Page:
Tolkien did write a long essay in 1959-60 called Quendi and Eldar, which is included in HOME - The War of the Jewels.

In this essay there were three Elf-fathers, Imin, Tata and Enel, from whom the three elven clans were derived. These clans in the essay were named Minyar (firsts), Tatyar (seconds) and Nelyar (thirds), and of the 144 elves who awoke by the shores of Cuivienen, 14 were Minyar, 56 Tatyar and 74 Nelyar.. It is said these proportions were maintained until the Separation. At the time of the Separation it says...

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It is said that of the small clan of the Minyar none became Avari. The Tatyar were evenly divided. The Nelyar were the most reluctant to leave their lakeside homes; but they were very cohesive, and very conscious of the separate unity of their clan (as they continued to be), so that when it became clear that their cheiftains Elwe and Olwe were resolved to depart and would have a large following, many of those among them who had at first joined the Avari went over to the Eldar rather than be separated from their kin. The Noldor indeed asserted that most of the Teleri were at heart Avari and that only the Eglain really regretted being left in Beleriand.

According to the Noldorin historians the proportions, out of the 144, that when the march began became Avari or Eldar were approximately so:

Minyar 14: Avari 0: Eldar 14
Tatyar 56: Avari 28: Eldar 28
Nelyar 74: Avari 28: Eldar 46 > Amanyar Teleri 20: Sindar and Nandor 26


Obviously none of this made it into the Silmarillion, but the fact Tolkien mentions Elwe and Olwe in the same essay as Imin, Tata and Enel does show he did not envisage his eventual elven kings as being the first fathers. I'm unsure what actually happened to the first three, or how the others eventually became chieftains but he does go into detail on why each of the clans contained the numbers they did.
Hey i found this posted by someone on some random site how much of this information is really credible?

Cirdan the Shipwright

Name: Cirdan the Shipwright, possible surname is Falmandil. Original
Telerin name was Now.

Race: Elf [Teleri]

Age: Approx. 4767 years old.

Gender: Male

Social Status:

Deity: Oss?

Occupation: Lord of the Falathrim, Master Shipwright

Origin: Cuivinen?

Home: Brithombar, one of the twin havens of Falas.

Household: No known relatives.

Allegiance: King Thingol/Doriath

Starting Location: Falas

Physical Appearance: His hair was silver, long and flowing down his back, and at the end of the Third
Age, he had a long silvery beard as well. Unusual as this was among
elves, most elves did grow beards in the third cycle of their life,
which began after around ten thousand years of age. His eyes were
sometimes grey and sometimes blue, and his clothing was often simple,
though in his palace he wore robes of a light blue, trimmed with
silver thread that traced delicate patterns across the garb.

Personality: Cirdan was a tall elf, lean and strong, with a sort of
quiet calm that seemed to engulf his being.

History: The first of the Children of Eru did not wake when first they
were conceived in the mind of Iluvatar, rather they slept, slept in
the east in a realm that was later called Cuivinen, the Waters of
Awakening. When at last the first of the elves awoke, they did so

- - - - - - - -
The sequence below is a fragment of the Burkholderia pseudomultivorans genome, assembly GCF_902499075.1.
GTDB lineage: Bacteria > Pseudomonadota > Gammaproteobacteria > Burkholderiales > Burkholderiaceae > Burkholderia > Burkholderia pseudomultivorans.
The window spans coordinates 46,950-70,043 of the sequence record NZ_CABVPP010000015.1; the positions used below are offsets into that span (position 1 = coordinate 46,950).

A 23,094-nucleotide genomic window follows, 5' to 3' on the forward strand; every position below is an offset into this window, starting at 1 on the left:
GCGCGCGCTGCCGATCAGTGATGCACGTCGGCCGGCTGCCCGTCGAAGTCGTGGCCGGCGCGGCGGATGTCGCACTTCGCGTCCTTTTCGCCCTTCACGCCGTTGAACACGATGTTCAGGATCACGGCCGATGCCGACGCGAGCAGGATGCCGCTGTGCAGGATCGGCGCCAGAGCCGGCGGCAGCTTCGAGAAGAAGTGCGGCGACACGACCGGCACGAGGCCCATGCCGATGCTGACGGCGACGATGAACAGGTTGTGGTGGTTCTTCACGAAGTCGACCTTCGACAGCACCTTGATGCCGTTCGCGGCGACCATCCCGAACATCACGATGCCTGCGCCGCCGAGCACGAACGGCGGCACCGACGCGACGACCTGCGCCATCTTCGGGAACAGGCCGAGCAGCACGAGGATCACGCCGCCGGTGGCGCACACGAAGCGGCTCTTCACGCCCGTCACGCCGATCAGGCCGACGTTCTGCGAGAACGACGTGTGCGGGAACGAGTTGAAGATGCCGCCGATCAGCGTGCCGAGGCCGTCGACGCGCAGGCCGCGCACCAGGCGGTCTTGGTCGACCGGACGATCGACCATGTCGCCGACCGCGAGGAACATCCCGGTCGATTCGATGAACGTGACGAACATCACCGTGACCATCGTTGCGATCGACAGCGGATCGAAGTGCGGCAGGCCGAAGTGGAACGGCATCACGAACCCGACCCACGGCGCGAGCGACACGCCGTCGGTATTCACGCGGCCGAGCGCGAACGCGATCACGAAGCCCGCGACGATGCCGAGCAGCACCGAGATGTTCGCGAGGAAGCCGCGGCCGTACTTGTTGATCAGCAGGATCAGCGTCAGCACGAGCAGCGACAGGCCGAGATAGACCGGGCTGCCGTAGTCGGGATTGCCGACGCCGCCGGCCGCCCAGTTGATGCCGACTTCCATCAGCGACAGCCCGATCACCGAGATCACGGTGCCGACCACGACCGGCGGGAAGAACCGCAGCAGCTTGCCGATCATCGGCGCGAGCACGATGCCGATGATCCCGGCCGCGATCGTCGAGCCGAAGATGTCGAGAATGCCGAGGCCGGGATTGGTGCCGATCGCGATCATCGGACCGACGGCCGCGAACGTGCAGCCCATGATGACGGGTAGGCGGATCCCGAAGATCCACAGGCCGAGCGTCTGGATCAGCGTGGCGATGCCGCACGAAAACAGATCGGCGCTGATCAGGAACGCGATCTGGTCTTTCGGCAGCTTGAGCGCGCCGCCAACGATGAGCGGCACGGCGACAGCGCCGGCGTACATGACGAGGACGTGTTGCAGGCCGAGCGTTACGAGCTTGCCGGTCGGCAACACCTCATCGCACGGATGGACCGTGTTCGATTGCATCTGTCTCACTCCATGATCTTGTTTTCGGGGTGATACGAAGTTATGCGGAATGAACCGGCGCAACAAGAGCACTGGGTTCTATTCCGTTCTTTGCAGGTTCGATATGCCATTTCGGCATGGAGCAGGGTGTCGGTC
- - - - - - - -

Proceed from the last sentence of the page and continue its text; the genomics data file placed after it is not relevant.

under the shadow of the Orocarni, the Red Mountains that lay in the
distance. When at last they woke, the year was 1050 of the Valian
Years of the Trees. There they would dwell for over fifty years in
that land, before Orom, the Huntsman of the Valar, came forth and
learned that they had woken.

Among them were many elves who went on to become great kings of elves
throughout Arda. Ingw was among them, he who would become known as
the High King of Elves and dwell beneath Manw's halls upon Taniquetil
with his people, the Vanyar. Finw was also among them, Finw who
would birth three sons who in turn would shape the future in ways yet
untold by even the wisest of prophets. There was too Elw, who his kin
would name Singollo and more oft Thingol, and he who would play a
great part in all things yet to come. Lenw dwelt in that land also,
he who would one day lead the second sundering of the elves and form
the Nandor. Olw dwelt there with his brothers, Elw and Elmo, and
they three were born in the years in which the elves still lived in
Cuivinen. And there was Now, who was of them all perhaps the most
wise, and also the most cautious. When his three kindred returned from
their role as ambassadors in Valinor, they spoke of the glory of Aman,
and counselled their people to come forth from Cuivinen, the only
home yet known to them, and fare to that distant land of the Valar.

So from the shadow of the Orocarni they left, and traveled north to
avoid the Sea of Helcar. From there they fared west, through lands
that would only ages later be given the names that most now know them
by. What would later be Rhn they crossed through, then through
Rovannion until they came upon the Anduin, the great river that ran
through Middle-Earth. There it was that Lenw, who was well-favored
among many of the Teleri, broke from the Great Journey and settled
along those eastern banks, and his folk became the Nandor and founded
realms in that land. Others of the Telerin elves fell away from the
journey as well, and settled in the woodlands east of the Mountains.
These were the Silvan Elves, and their kind would one day build Lorien
and Greenwood the Great.

The Vanyar and the Noldor remained faithful however, and many others
as well. Elw, Olw and Elmo continued on their journey, and likewise